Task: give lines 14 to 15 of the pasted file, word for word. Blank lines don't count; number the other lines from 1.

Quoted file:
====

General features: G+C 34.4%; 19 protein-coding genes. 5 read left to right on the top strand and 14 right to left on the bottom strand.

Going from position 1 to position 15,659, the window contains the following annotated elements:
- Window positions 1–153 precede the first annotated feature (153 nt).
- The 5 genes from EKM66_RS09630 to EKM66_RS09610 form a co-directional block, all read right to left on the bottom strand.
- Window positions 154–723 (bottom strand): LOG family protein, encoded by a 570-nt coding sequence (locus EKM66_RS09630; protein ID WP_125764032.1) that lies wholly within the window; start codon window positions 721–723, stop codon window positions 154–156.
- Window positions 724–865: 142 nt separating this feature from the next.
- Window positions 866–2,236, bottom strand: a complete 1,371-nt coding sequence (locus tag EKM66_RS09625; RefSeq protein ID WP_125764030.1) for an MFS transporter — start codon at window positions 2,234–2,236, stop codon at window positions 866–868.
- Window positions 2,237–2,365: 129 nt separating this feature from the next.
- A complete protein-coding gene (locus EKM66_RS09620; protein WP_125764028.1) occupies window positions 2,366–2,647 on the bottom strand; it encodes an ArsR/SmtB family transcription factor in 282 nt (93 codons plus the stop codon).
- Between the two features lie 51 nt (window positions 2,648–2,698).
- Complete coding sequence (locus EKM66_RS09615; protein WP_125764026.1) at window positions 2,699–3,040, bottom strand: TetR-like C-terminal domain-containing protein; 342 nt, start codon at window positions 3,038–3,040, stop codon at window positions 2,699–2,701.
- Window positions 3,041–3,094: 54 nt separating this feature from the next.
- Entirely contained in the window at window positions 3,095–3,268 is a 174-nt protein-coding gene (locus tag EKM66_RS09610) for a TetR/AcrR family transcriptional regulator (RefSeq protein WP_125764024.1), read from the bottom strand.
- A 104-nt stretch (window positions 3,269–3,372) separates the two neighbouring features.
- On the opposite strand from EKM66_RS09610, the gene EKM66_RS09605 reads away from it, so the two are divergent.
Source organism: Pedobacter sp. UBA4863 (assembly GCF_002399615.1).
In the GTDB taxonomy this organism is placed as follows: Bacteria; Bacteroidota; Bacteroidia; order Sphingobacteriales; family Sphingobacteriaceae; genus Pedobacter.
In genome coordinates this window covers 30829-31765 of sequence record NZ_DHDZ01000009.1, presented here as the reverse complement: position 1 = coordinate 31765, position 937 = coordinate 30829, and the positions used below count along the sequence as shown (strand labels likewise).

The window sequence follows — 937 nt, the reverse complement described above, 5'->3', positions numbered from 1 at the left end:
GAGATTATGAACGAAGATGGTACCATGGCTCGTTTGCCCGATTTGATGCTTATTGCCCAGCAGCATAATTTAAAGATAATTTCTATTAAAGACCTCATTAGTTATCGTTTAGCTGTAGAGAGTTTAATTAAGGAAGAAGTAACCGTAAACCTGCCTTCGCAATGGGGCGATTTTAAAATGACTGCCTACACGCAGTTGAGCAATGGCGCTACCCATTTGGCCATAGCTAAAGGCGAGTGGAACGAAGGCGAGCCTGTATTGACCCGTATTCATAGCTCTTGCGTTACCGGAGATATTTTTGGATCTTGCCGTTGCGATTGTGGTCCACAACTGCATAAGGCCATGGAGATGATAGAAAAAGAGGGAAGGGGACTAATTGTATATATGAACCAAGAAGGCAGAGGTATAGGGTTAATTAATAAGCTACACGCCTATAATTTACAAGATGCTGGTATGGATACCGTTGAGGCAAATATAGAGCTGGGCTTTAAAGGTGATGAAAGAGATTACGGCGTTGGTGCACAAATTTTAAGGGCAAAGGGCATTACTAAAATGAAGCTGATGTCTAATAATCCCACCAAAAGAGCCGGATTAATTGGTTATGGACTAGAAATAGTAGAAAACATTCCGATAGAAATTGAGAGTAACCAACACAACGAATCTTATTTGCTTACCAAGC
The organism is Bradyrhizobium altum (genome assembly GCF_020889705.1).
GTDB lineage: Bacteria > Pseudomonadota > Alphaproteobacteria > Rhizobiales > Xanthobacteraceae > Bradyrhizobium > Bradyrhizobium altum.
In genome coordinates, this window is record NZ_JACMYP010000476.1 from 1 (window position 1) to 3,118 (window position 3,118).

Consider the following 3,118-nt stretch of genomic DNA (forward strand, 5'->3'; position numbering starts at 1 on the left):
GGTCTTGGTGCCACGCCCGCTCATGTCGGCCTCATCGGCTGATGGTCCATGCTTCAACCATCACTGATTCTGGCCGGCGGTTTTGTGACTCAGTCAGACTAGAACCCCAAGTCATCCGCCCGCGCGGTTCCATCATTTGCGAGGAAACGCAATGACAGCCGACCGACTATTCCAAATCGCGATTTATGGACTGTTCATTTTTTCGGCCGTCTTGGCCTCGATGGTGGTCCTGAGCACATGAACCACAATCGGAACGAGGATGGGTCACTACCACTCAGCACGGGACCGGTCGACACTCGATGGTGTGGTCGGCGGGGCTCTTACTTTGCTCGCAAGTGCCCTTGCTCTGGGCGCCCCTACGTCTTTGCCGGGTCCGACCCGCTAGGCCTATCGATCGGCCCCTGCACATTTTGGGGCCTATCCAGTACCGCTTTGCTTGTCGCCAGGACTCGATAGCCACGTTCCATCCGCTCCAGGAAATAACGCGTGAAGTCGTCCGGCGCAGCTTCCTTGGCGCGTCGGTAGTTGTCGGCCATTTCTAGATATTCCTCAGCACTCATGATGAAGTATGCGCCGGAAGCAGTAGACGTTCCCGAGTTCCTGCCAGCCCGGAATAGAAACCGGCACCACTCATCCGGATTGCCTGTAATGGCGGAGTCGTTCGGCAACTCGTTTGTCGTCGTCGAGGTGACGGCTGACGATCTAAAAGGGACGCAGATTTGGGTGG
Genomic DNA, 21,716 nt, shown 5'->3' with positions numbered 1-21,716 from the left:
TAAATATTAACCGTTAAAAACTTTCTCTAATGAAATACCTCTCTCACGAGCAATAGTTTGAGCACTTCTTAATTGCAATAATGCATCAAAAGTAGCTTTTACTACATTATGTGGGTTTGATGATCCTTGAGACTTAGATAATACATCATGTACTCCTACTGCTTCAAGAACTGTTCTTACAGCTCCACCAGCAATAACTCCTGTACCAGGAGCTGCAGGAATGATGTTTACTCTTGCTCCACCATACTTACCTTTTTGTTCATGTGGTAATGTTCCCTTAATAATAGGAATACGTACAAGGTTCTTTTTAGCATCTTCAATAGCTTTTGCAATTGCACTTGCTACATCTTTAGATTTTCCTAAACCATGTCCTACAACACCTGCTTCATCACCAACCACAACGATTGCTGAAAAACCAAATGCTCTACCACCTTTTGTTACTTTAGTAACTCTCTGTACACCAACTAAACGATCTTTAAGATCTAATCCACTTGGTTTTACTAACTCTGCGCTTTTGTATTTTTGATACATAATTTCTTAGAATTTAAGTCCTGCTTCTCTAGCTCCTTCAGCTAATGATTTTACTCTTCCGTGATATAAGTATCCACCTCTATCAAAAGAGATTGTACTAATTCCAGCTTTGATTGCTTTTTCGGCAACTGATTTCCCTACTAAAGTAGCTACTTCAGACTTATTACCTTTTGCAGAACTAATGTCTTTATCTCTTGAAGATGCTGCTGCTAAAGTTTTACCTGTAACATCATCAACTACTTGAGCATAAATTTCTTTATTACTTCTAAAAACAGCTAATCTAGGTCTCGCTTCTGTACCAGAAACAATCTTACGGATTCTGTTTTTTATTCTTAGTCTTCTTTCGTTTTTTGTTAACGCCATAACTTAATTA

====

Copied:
- A 104-nt stretch (window positions 3,269–3,372) separates the two neighbouring features.
- On the opposite strand from EKM66_RS09610, the gene EKM66_RS09605 reads away from it, so the two are divergent.